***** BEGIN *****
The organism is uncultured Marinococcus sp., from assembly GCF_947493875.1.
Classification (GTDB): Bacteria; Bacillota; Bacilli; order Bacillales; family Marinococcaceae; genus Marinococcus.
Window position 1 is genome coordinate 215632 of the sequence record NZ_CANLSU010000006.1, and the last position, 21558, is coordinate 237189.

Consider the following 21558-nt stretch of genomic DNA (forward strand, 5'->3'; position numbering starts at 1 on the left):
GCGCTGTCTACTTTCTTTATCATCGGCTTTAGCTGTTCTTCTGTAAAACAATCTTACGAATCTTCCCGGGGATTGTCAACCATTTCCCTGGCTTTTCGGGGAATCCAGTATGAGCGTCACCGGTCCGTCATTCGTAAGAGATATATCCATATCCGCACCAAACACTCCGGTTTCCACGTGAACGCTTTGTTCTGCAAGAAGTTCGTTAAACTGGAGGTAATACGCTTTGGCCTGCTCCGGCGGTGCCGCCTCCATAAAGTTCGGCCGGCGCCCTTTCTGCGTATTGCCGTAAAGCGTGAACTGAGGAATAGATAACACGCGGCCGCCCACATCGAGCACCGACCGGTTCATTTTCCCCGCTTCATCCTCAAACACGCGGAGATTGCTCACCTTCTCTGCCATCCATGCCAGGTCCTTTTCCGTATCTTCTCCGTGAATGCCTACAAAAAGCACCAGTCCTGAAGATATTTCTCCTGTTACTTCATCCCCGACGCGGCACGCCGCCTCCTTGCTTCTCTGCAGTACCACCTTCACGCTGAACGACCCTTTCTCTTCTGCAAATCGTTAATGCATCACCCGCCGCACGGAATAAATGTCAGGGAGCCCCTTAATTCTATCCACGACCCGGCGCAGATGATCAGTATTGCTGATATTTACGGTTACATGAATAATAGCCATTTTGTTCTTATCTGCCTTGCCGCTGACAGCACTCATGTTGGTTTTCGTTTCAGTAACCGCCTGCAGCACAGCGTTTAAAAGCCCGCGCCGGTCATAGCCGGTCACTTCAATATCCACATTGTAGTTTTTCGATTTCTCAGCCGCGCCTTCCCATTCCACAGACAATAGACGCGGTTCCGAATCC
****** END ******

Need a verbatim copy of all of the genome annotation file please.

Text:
The organism is uncultured Marinococcus sp., from assembly GCF_947493875.1.
Classification (GTDB): Bacteria; Bacillota; Bacilli; order Bacillales; family Marinococcaceae; genus Marinococcus.
Window position 1 is genome coordinate 215632 of the sequence record NZ_CANLSU010000006.1, and the last position, 21558, is coordinate 237189.

Consider the following 21558-nt stretch of genomic DNA (forward strand, 5'->3'; position numbering starts at 1 on the left):
GCGCTGTCTACTTTCTTTATCATCGGCTTTAGCTGTTCTTCTGTAAAACAATCTTACGAATCTTCCCGGGGATTGTCAACCATTTCCCTGGCTTTTCGGGGAATCCAGTATGAGCGTCACCGGTCCGTCATTCGTAAGAGATATATCCATATCCGCACCAAACACTCCGGTTTCCACGTGAACGCTTTGTTCTGCAAGAAGTTCGTTAAACTGGAGGTAATACGCTTTGGCCTGCTCCGGCGGTGCCGCCTCCATAAAGTTCGGCCGGCGCCCTTTCTGCGTATTGCCGTAAAGCGTGAACTGAGGAATAGATAACACGCGGCCGCCCACATCGAGCACCGACCGGTTCATTTTCCCCGCTTCATCCTCAAACACGCGGAGATTGCTCACCTTCTCTGCCATCCATGCCAGGTCCTTTTCCGTATCTTCTCCGTGAATGCCTACAAAAAGCACCAGTCCTGAAGATATTTCTCCTGTTACTTCATCCCCGACGCGGCACGCCGCCTCCTTGCTTCTCTGCAGTACCACCTTCACGCTGAACGACCCTTTCTCTTCTGCAAATCGTTAATGCATCACCCGCCGCACGGAATAAATGTCAGGGAGCCCCTTAATTCTATCCACGACCCGGCGCAGATGATCAGTATTGCTGATATTTACGGTTACATGAATAATAGCCATTTTGTTCTTATCTGCCTTGCCGCTGACAGCACTCATGTTGGTTTTCGTTTCAGTAACCGCCTGCAGCACAGCGTTTAAAAGCCCGCGCCGGTCATAGCCGGTCACTTCAATATCCACATTGTAGTTTTTCGATTTCTCAGCCGCGCCTTCCCATTCCACAGACAATAGACGCGGTTCCGAATCC